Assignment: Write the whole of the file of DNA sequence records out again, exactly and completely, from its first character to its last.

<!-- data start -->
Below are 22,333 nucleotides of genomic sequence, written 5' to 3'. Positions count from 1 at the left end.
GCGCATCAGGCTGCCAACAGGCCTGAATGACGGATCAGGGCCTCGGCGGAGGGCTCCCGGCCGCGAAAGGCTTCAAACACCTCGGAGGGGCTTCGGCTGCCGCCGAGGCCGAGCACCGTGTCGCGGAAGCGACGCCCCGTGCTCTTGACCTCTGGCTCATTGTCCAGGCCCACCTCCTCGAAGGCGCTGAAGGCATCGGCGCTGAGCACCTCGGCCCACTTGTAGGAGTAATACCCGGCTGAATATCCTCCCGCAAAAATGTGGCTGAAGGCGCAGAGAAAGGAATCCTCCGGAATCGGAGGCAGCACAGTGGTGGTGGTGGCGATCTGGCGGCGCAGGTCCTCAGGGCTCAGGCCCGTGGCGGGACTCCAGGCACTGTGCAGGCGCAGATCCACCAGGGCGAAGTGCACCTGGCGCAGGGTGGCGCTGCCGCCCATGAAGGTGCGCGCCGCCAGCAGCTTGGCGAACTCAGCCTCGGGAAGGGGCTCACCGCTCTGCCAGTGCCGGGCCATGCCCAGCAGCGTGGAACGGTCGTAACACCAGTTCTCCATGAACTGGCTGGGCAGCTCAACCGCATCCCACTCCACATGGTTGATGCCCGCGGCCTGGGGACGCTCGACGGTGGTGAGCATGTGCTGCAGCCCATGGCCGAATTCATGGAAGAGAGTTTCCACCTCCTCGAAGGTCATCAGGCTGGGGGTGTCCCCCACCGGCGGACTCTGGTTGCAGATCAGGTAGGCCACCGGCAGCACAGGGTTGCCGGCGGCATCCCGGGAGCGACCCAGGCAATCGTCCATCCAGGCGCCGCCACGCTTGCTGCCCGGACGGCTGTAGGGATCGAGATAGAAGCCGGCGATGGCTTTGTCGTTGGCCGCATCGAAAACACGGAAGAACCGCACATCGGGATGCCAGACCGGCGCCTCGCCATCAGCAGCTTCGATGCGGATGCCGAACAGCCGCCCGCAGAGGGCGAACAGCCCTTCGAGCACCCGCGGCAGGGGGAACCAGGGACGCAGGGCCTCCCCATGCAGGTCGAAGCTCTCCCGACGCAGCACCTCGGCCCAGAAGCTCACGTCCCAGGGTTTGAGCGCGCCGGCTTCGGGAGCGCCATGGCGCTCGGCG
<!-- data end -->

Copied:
Below are 22,333 nucleotides of genomic sequence, written 5' to 3'. Positions count from 1 at the left end.
GCGCATCAGGCTGCCAACAGGCCTGAATGACGGATCAGGGCCTCGGCGGAGGGCTCCCGGCCGCGAAAGGCTTCAAACACCTCGGAGGGGCTTCGGCTGCCGCCGAGGCCGAGCACCGTGTCGCGGAAGCGACGCCCCGTGCTCTTGACCTCTGGCTCATTGTCCAGGCCCACCTCCTCGAAGGCGCTGAAGGCATCGGCGCTGAGCACCTCGGCCCACTTGTAGGAGTAATACCCGGCTGAATATCCTCCCGCAAAAATGTGGCTGAAGGCGCAGAGAAAGGAATCCTCCGGAATCGGAGGCAGCACAGTGGTGGTGGTGGCGATCTGGCGGCGCAGGTCCTCAGGGCTCAGGCCCGTGGCGGGACTCCAGGCACTGTGCAGGCGCAGATCCACCAGGGCGAAGTGCACCTGGCGCAGGGTGGCGCTGCCGCCCATGAAGGTGCGCGCCGCCAGCAGCTTGGCGAACTCAGCCTCGGGAAGGGGCTCACCGCTCTGCCAGTGCCGGGCCATGCCCAGCAGCGTGGAACGGTCGTAACACCAGTTCTCCATGAACTGGCTGGGCAGCTCAACCGCATCCCACTCCACATGGTTGATGCCCGCGGCCTGGGGACGCTCGACGGTGGTGAGCATGTGCTGCAGCCCATGGCCGAATTCATGGAAGAGAGTTTCCACCTCCTCGAAGGTCATCAGGCTGGGGGTGTCCCCCACCGGCGGACTCTGGTTGCAGATCAGGTAGGCCACCGGCAGCACAGGGTTGCCGGCGGCATCCCGGGAGCGACCCAGGCAATCGTCCATCCAGGCGCCGCCACGCTTGCTGCCCGGACGGCTGTAGGGATCGAGATAGAAGCCGGCGATGGCTTTGTCGTTGGCCGCATCGAAAACACGGAAGAACCGCACATCGGGATGCCAGACCGGCGCCTCGCCATCAGCAGCTTCGATGCGGATGCCGAACAGCCGCCCGCAGAGGGCGAACAGCCCTTCGAGCACCCGCGGCAGGGGGAACCAGGGACGCAGGGCCTCCCCATGCAGGTCGAAGCTCTCCCGACGCAGCACCTCGGCCCAGAAGCTCACGTCCCAGGGTTTGAGCGCGCCGGCTTCGGGAGCGCCATGGCGCTCGGCG